Novavax (NASDAQ:NVAX) stock has had something of a tough go recently.
A recent story about Novavax trial participants in the U.S. getting frustrated by the company’s ongoing delays to submit its vaccine to the Food and Drug Administration (FDA) must have been a punch to the gut for owners of NVAX stock.
It seems as though Novavax’s vaccine is destined to sit on the shelf until at least 2022.
If you own the stock, it’s best to take the saying, “A watched pot never boils,” to heart. You’re in a waiting game. Pure and simple.
In the intro, the article I linked to talked about Novavax trial participants being unable to travel or do much of anything until the vaccine gets emergency use authorization (EUA) from the FDA. Until then, they’re considered unvaccinated.
“‘Do I leave the trial and go get another vaccine, so I’m not stranded in the middle?’ Carrero, a Novavax Trial Participant, said.
“Carrero says he has a CDC vaccine card that says ‘Trial Participant’ but, he’s still considered unvaccinated when he tries to leave the country or participate in activities that require an FDA-approved vaccine.”
Carrero says Novavax’s vaccine is not recognized in Europe, so even if the FDA gives it an EUA, he likely wouldn’t be able to travel to that continent.
Dr. Matthew Hong of Wake Research is quoted in the article. He was speaking about the reality of trial participants dropping out because the company wasn’t indicating how long it would take before they were considered fully vaccinated.
“‘A few more than we’ve seen with the other trials but, usually, that’s what you find. People are just dropping out,’ Dr. Hong said.”
While the doctor recommends people don’t mix vaccines, here in Canada, where I live, the Canadian government hasn’t had a problem with people mixing one with another. So I got AstraZeneca first and Moderna second. That second one knocked me out for a day, but it was worth it.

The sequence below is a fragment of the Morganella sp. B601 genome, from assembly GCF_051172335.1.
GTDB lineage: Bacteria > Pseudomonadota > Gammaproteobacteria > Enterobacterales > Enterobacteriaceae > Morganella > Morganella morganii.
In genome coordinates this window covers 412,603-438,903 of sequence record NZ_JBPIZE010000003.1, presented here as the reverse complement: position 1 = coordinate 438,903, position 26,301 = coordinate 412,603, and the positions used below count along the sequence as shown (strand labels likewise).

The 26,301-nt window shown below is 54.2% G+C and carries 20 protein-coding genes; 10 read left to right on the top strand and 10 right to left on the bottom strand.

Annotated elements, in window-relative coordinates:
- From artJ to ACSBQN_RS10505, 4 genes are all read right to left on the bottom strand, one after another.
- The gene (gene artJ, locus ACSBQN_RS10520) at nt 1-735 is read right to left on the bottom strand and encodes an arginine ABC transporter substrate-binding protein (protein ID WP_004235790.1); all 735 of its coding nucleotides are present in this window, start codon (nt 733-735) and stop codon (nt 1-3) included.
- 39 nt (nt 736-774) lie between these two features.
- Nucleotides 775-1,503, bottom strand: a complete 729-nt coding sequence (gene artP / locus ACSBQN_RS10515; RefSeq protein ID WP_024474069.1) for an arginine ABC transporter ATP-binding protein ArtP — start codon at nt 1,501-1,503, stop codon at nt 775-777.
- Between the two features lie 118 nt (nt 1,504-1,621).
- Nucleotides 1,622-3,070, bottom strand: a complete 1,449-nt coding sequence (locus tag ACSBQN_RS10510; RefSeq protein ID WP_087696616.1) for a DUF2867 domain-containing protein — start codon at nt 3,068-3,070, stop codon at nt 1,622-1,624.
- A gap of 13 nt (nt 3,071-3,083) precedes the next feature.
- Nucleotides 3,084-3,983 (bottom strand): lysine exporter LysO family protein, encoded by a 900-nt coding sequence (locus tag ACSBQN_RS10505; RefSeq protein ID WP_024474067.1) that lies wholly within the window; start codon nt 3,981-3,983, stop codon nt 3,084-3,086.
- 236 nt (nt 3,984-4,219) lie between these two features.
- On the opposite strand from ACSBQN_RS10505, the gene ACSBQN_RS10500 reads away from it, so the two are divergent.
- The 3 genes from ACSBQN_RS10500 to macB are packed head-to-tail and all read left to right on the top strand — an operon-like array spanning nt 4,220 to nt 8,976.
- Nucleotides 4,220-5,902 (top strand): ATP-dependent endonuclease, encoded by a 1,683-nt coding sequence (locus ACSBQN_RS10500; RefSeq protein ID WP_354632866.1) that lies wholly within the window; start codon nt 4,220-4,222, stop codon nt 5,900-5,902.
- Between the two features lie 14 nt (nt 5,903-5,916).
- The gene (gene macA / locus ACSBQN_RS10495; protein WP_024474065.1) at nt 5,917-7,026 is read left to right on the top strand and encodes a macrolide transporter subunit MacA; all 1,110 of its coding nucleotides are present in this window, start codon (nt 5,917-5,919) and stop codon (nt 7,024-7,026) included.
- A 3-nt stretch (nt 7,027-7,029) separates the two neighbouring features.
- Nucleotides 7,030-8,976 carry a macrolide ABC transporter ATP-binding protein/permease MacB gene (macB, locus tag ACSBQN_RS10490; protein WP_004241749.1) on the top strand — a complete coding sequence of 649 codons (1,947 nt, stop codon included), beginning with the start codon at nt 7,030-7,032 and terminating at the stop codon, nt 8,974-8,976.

The doctor finished by saying we won’t hear anything from the company until October at the earliest.
So, if you’re cruising online news sites hoping to get good news about Novavax getting the EUA green light anytime soon, you might want to remember the saying because nothing you do will change the current circumstances.
InvestorPlace’s Joseph Nograles recently reminded investors that beyond the European Union’s contract to buy 200,000 doses of Novavax’s vaccine, Denmark announced in August that it would buy 280,000 doses at $20.90 a dose, good for approximately $6 million.
Applying the same math to the much bigger EU contract, we’re talking about $4.2 billion. If we value those sales at the same 26x multiple as Moderna (NASDAQ:MRNA), that’s a future market capitalization of $109 billion, 6x its current valuation. Or, conversely, it is currently trading at 4.1x forward sales and an insanely cheap valuation.
With lots of variants expected to come down the pipe in the months and years ahead, it’s hard not to get ahead of oneself.
Repeat after me, “A watched pot never boils.”
The Bottom Line on NVAX Stock
In my last article in mid-August, I said it’s a great long-term bet if you can buy NVAX stock for around $200. At the time, four out of six analysts rated it a “Buy.”
Today, seven cover it with the same four “Buys” as well as three “Hold” ratings. In addition, the median target price is $272, providing serious upside. The stock trades today at around $230.
Novavax shareholders need more analysts to start covering its stock. Seven just doesn’t cut it. I mean, Ocugen (NASDAQ:OCGN) has four analysts covering it, and it doesn’t even own the Covid-19 vaccine it’s trying to bring to the U.S. and Canada.
I find it hard to believe that Novavax will be completely shut out of the Covid-19 vaccine game, but you’ve got to be patient. The FDA won’t be bullied into making a snap decision about any vaccines.
If we don’t hear from Novavax by mid-October, then I’d start to worry. Until then, chill.
On the date of publication, Will Ashworth did not have (either directly or indirectly) any positions in the securities mentioned in this article. The opinions expressed in this article are those of the writer, subject to the InvestorPlace.com Publishing Guidelines.
Will Ashworth has written about investments full-time since 2008. Publications where he’s appeared include InvestorPlace, The Motley Fool Canada, Investopedia, Kiplinger, and several others in both the U.S. and Canada. He particularly enjoys creating model portfolios that stand the test of time. He lives in Halifax, Nova Scotia. At the time of this writing Will Ashworth did not hold a position in any of the aforementioned securities.